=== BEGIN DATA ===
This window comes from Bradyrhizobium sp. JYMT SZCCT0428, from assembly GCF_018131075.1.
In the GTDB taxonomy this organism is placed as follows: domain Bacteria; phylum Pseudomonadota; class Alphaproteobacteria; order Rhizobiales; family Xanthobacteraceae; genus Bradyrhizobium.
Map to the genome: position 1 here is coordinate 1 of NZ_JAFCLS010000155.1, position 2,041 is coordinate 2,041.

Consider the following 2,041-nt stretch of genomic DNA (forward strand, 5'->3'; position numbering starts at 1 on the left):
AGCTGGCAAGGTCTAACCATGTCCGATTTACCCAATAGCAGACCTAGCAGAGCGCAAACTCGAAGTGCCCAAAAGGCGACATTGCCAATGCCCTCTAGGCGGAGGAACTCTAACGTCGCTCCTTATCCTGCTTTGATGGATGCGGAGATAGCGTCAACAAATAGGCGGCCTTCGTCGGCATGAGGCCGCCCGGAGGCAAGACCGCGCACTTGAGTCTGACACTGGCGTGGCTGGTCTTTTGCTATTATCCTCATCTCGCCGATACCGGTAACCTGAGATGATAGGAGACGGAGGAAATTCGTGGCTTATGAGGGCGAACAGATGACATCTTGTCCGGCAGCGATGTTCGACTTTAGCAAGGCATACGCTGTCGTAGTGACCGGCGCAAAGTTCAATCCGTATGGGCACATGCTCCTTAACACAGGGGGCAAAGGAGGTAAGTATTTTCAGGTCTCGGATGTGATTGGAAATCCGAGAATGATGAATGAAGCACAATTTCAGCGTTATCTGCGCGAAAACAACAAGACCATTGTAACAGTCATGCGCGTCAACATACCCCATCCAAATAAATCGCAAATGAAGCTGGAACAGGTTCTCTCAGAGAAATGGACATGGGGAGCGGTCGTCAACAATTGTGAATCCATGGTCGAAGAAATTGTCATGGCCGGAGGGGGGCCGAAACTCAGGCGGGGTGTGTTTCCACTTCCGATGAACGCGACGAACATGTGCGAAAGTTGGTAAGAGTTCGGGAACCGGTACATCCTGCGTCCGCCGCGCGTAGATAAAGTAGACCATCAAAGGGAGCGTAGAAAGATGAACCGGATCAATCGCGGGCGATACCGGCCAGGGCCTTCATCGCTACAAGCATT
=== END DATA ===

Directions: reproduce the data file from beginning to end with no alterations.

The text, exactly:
This window comes from Bradyrhizobium sp. JYMT SZCCT0428, from assembly GCF_018131075.1.
In the GTDB taxonomy this organism is placed as follows: domain Bacteria; phylum Pseudomonadota; class Alphaproteobacteria; order Rhizobiales; family Xanthobacteraceae; genus Bradyrhizobium.
Map to the genome: position 1 here is coordinate 1 of NZ_JAFCLS010000155.1, position 2,041 is coordinate 2,041.

Consider the following 2,041-nt stretch of genomic DNA (forward strand, 5'->3'; position numbering starts at 1 on the left):
AGCTGGCAAGGTCTAACCATGTCCGATTTACCCAATAGCAGACCTAGCAGAGCGCAAACTCGAAGTGCCCAAAAGGCGACATTGCCAATGCCCTCTAGGCGGAGGAACTCTAACGTCGCTCCTTATCCTGCTTTGATGGATGCGGAGATAGCGTCAACAAATAGGCGGCCTTCGTCGGCATGAGGCCGCCCGGAGGCAAGACCGCGCACTTGAGTCTGACACTGGCGTGGCTGGTCTTTTGCTATTATCCTCATCTCGCCGATACCGGTAACCTGAGATGATAGGAGACGGAGGAAATTCGTGGCTTATGAGGGCGAACAGATGACATCTTGTCCGGCAGCGATGTTCGACTTTAGCAAGGCATACGCTGTCGTAGTGACCGGCGCAAAGTTCAATCCGTATGGGCACATGCTCCTTAACACAGGGGGCAAAGGAGGTAAGTATTTTCAGGTCTCGGATGTGATTGGAAATCCGAGAATGATGAATGAAGCACAATTTCAGCGTTATCTGCGCGAAAACAACAAGACCATTGTAACAGTCATGCGCGTCAACATACCCCATCCAAATAAATCGCAAATGAAGCTGGAACAGGTTCTCTCAGAGAAATGGACATGGGGAGCGGTCGTCAACAATTGTGAATCCATGGTCGAAGAAATTGTCATGGCCGGAGGGGGGCCGAAACTCAGGCGGGGTGTGTTTCCACTTCCGATGAACGCGACGAACATGTGCGAAAGTTGGTAAGAGTTCGGGAACCGGTACATCCTGCGTCCGCCGCGCGTAGATAAAGTAGACCATCAAAGGGAGCGTAGAAAGATGAACCGGATCAATCGCGGGCGATACCGGCCAGGGCCTTCATCGCTACAAGCATT